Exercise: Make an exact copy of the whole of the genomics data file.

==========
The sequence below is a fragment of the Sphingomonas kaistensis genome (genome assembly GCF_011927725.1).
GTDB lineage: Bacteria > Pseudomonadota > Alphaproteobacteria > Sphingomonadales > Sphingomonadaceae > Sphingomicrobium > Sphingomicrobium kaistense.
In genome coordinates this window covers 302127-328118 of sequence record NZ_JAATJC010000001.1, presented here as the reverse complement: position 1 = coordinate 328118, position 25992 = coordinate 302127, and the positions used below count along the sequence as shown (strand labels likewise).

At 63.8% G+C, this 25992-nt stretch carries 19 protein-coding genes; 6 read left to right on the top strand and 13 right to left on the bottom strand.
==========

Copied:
The sequence below is a fragment of the Sphingomonas kaistensis genome (genome assembly GCF_011927725.1).
GTDB lineage: Bacteria > Pseudomonadota > Alphaproteobacteria > Sphingomonadales > Sphingomonadaceae > Sphingomicrobium > Sphingomicrobium kaistense.
In genome coordinates this window covers 302127-328118 of sequence record NZ_JAATJC010000001.1, presented here as the reverse complement: position 1 = coordinate 328118, position 25992 = coordinate 302127, and the positions used below count along the sequence as shown (strand labels likewise).

At 63.8% G+C, this 25992-nt stretch carries 19 protein-coding genes; 6 read left to right on the top strand and 13 right to left on the bottom strand.